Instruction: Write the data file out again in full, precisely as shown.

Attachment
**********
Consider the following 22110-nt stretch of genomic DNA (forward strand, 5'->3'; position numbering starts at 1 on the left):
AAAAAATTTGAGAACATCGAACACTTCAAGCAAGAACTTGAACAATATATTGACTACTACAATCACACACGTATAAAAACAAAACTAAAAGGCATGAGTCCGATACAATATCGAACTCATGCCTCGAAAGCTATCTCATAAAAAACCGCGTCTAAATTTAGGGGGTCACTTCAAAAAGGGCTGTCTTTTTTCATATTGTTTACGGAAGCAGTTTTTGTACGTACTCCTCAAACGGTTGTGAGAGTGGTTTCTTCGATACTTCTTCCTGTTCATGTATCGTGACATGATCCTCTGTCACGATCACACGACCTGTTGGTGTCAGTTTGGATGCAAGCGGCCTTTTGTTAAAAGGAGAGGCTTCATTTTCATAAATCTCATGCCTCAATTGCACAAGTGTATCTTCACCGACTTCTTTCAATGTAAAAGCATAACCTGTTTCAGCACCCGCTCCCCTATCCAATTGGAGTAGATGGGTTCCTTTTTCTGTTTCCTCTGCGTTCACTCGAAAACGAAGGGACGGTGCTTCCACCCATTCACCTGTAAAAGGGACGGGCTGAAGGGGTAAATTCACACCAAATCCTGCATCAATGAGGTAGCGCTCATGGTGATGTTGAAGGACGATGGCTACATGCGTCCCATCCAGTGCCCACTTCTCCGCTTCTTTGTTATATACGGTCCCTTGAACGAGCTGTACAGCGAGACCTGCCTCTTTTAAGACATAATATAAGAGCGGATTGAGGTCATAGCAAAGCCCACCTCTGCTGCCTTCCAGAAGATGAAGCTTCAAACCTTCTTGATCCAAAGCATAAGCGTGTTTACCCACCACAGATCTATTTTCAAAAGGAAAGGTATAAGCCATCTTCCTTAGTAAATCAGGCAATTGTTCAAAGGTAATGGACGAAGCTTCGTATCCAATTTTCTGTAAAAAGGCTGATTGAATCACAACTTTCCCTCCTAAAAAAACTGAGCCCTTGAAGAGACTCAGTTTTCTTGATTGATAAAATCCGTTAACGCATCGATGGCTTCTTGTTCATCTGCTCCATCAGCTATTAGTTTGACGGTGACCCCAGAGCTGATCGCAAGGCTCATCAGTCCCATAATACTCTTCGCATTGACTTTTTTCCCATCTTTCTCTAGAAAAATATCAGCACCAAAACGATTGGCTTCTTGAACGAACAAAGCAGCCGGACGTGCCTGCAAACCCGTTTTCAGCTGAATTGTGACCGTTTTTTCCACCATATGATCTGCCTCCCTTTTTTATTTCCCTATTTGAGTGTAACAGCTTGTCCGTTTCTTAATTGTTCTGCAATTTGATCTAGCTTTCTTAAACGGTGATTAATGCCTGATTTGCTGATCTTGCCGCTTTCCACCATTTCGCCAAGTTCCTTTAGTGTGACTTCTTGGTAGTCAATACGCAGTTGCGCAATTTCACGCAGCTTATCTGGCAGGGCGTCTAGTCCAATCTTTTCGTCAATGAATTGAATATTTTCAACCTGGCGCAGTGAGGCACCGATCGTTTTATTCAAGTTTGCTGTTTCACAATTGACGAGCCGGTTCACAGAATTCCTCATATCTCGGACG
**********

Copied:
Consider the following 22110-nt stretch of genomic DNA (forward strand, 5'->3'; position numbering starts at 1 on the left):
AAAAAATTTGAGAACATCGAACACTTCAAGCAAGAACTTGAACAATATATTGACTACTACAATCACACACGTATAAAAACAAAACTAAAAGGCATGAGTCCGATACAATATCGAACTCATGCCTCGAAAGCTATCTCATAAAAAACCGCGTCTAAATTTAGGGGGTCACTTCAAAAAGGGCTGTCTTTTTTCATATTGTTTACGGAAGCAGTTTTTGTACGTACTCCTCAAACGGTTGTGAGAGTGGTTTCTTCGATACTTCTTCCTGTTCATGTATCGTGACATGATCCTCTGTCACGATCACACGACCTGTTGGTGTCAGTTTGGATGCAAGCGGCCTTTTGTTAAAAGGAGAGGCTTCATTTTCATAAATCTCATGCCTCAATTGCACAAGTGTATCTTCACCGACTTCTTTCAATGTAAAAGCATAACCTGTTTCAGCACCCGCTCCCCTATCCAATTGGAGTAGATGGGTTCCTTTTTCTGTTTCCTCTGCGTTCACTCGAAAACGAAGGGACGGTGCTTCCACCCATTCACCTGTAAAAGGGACGGGCTGAAGGGGTAAATTCACACCAAATCCTGCATCAATGAGGTAGCGCTCATGGTGATGTTGAAGGACGATGGCTACATGCGTCCCATCCAGTGCCCACTTCTCCGCTTCTTTGTTATATACGGTCCCTTGAACGAGCTGTACAGCGAGACCTGCCTCTTTTAAGACATAATATAAGAGCGGATTGAGGTCATAGCAAAGCCCACCTCTGCTGCCTTCCAGAAGATGAAGCTTCAAACCTTCTTGATCCAAAGCATAAGCGTGTTTACCCACCACAGATCTATTTTCAAAAGGAAAGGTATAAGCCATCTTCCTTAGTAAATCAGGCAATTGTTCAAAGGTAATGGACGAAGCTTCGTATCCAATTTTCTGTAAAAAGGCTGATTGAATCACAACTTTCCCTCCTAAAAAAACTGAGCCCTTGAAGAGACTCAGTTTTCTTGATTGATAAAATCCGTTAACGCATCGATGGCTTCTTGTTCATCTGCTCCATCAGCTATTAGTTTGACGGTGACCCCAGAGCTGATCGCAAGGCTCATCAGTCCCATAATACTCTTCGCATTGACTTTTTTCCCATCTTTCTCTAGAAAAATATCAGCACCAAAACGATTGGCTTCTTGAACGAACAAAGCAGCCGGACGTGCCTGCAAACCCGTTTTCAGCTGAATTGTGACCGTTTTTTCCACCATATGATCTGCCTCCCTTTTTTATTTCCCTATTTGAGTGTAACAGCTTGTCCGTTTCTTAATTGTTCTGCAATTTGATCTAGCTTTCTTAAACGGTGATTAATGCCTGATTTGCTGATCTTGCCGCTTTCCACCATTTCGCCAAGTTCCTTTAGTGTGACTTCTTGGTAGTCAATACGCAGTTGCGCAATTTCACGCAGCTTATCTGGCAGGGCGTCTAGTCCAATCTTTTCGTCAATGAATTGAATATTTTCAACCTGGCGCAGTGAGGCACCGATCGTTTTATTCAAGTTTGCTGTTTCACAATTGACGAGCCGGTTCACAGAATTCCTCATATCTCGGACG